ASTHMA - When to Seek Medical Care
Home Eyes EARS MOUTH NOSE SKIN

Respiratory system
Respiratory Diseases
Type and Definition of Asthma Asthma Causes Asthma Symptoms Treatments Asthma Prevention Asthma Exams and Tests - Asthma Attack Asthma in Adults Signs and symptoms - Occupational Asthma Parents and Asthma Seniors and Asthma Triggers for Asthma When to Seek Medical Care

Lung Cancer Type and Definition Lung Cancer Causes Lung Cancer Symptoms Lung Cancer Treatment Lung Cancer Surgery Lung Cancer Prognosis Lung Cancer Prevention
Laryngeal Cancer Type and Definition Laryngeal Cancer Diagnosis Laryngeal Cancer Causes and Symptoms Laryngeal Cancer Staging Laryngeal Cancer Treatment Alternative Treatment Laryngeal Cancer Laryngeal Cancer Prognosis
Bronchal Adenoma Bronchial Adenoma Symptoms Bronchial Adenoma Treatment
Type of Bronchitis Bronchitis Causes Bronchitis Symptoms Bronchitis Treatment
Aspergillosis Bronchiectasis Byssinosis Cough Hantaviruses Hay Fever Laryngitis Nasal Polyps Respiratory Failure
Type of Emphysema Emphysema Causes Emphysema Symptoms Emphysema Treatment Emphysema Prevention Emphysema Surgery
Pneumonia Viral Pneumonia Bacterial Pneumonia Other Types of Pneumonia Pneumonia Diagnosis and treatment
Tuberculosis: Type and Definition Causes Tuberculosis Symptoms Tuberculosis Treatment Tuberculosis Prevention Tuberculosis
Circulatory system Digestive system Endocrine system



ASTHMA


 If you think you or your child may have asthma, make an appointment with your health care provider. Some clues pointing to asthma include the following:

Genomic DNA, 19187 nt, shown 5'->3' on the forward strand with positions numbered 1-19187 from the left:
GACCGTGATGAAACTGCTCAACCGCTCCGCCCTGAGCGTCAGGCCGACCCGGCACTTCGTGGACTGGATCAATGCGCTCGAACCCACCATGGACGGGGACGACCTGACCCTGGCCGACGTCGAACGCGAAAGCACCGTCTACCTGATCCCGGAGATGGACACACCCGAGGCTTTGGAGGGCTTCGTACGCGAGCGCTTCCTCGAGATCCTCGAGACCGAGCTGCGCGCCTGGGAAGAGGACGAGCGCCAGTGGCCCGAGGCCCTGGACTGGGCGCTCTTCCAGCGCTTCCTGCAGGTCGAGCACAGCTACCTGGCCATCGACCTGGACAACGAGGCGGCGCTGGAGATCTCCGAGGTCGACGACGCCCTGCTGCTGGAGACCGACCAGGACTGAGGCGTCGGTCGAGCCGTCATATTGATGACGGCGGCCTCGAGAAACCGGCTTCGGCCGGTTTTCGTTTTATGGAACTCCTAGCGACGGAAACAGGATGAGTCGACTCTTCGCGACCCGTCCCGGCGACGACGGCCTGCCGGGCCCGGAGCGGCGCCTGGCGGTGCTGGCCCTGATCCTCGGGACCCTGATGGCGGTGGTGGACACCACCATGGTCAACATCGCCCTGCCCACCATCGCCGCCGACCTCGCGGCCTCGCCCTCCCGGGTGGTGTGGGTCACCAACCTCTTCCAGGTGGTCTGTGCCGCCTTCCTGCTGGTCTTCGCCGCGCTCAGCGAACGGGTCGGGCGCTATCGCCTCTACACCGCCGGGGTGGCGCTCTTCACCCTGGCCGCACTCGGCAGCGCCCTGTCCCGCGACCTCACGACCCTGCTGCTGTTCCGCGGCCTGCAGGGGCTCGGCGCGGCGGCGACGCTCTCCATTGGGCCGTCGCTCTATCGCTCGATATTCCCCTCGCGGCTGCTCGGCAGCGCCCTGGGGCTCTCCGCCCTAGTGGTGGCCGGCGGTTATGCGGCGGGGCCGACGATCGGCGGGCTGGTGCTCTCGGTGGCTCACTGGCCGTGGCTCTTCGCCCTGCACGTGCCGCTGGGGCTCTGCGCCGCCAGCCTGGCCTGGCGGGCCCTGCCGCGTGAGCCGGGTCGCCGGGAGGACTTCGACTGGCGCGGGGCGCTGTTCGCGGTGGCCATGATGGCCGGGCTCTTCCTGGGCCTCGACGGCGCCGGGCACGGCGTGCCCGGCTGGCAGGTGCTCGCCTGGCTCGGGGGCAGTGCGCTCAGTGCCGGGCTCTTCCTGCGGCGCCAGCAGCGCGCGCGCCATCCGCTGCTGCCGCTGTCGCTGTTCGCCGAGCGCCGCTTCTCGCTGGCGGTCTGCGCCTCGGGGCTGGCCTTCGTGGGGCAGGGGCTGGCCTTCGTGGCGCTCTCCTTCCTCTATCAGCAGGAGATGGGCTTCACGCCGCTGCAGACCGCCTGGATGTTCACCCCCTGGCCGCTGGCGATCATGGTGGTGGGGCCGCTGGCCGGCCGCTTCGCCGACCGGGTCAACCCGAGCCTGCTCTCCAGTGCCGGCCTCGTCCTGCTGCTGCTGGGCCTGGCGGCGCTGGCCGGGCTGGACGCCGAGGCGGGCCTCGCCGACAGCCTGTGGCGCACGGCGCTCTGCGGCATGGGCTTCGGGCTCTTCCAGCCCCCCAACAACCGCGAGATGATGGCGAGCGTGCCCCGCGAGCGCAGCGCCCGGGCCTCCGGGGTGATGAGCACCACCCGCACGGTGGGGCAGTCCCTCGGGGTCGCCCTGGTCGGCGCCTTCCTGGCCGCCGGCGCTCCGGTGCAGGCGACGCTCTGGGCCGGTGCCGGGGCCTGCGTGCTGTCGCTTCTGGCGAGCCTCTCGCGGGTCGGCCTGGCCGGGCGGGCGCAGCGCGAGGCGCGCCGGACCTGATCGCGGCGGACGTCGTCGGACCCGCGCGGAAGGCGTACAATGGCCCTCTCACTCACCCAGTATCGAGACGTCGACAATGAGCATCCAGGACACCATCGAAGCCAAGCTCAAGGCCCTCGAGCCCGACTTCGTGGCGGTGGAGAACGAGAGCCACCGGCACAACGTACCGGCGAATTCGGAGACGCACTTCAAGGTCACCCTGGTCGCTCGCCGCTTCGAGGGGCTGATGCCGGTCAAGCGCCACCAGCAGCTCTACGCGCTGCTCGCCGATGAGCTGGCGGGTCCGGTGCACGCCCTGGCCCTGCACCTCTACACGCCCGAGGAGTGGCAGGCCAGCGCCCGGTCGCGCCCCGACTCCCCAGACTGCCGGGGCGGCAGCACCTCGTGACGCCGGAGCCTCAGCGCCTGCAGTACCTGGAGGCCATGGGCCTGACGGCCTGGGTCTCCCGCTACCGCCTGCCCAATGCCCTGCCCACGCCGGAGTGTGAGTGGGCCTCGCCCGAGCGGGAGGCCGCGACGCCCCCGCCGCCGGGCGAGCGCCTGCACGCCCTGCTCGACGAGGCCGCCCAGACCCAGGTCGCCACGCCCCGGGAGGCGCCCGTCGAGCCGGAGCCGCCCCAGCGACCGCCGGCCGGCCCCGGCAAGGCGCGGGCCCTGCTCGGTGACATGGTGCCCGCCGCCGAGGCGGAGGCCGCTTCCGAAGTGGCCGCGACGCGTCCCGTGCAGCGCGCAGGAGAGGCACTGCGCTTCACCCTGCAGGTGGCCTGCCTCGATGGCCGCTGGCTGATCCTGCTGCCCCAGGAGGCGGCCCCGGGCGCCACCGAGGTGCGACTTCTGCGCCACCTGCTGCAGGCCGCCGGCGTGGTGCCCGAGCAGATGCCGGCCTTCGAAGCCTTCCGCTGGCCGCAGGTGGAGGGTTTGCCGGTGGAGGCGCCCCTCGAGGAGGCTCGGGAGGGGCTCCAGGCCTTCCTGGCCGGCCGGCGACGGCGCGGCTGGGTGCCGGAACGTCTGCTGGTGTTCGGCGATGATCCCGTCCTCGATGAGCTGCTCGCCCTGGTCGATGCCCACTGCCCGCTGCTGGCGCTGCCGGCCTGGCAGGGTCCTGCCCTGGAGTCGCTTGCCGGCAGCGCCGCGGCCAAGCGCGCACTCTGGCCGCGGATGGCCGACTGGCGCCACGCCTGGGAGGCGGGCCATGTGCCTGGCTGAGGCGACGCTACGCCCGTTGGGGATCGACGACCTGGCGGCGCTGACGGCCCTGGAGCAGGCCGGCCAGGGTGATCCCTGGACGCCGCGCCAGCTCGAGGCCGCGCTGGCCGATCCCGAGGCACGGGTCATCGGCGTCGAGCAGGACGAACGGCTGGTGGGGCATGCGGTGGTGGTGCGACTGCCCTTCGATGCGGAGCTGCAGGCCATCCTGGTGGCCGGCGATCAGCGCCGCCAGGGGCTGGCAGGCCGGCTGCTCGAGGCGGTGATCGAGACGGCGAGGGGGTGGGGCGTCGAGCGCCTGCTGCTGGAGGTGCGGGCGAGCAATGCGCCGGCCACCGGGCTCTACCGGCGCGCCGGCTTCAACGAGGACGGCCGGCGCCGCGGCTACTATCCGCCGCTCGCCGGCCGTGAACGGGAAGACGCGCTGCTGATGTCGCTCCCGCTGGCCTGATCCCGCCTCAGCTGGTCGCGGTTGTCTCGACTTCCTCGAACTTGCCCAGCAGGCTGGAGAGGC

Wheezing

 Difficulty breathing

 Pain or tightness in your chest

 Recurrent, spasmodic cough that is worse at night
 If you or your child has asthma, you should have an action plan worked out in advance with your health care provider. This plan should include instructions on what to do when an asthma attack occurs, when to call the health care provider, and when to go to a hospital emergency department.

 Take 2 puffs of an inhaled beta-agonist (a rescue medication), with 1 minute between puffs. If there is no relief, take an additional puff of inhaled beta-agonist every 5 minutes. If there is no response after 8 puffs, which is 40 minutes, your health care provider should be called.

 Your provider also should be called if you have an asthma attack when you are already taking oral or inhaled steroids or if your inhaler treatments are not lasting 4 hours.

 These are general guidelines only. If your provider recommends another plan for you, follow that plan. Although asthma is a reversible disease, and treatments are available, people can die from a severe asthma attack.

 If you are having an asthma attack and have severe shortness of breath or are unable to reach your health care provider in a short period of time, you must go to the nearest hospital emergency department.

 Do not drive yourself to the hospital. Have a friend or family member drive. If you are alone, call 911 immediately for emergency medical transport.



auuuu.org ©2016.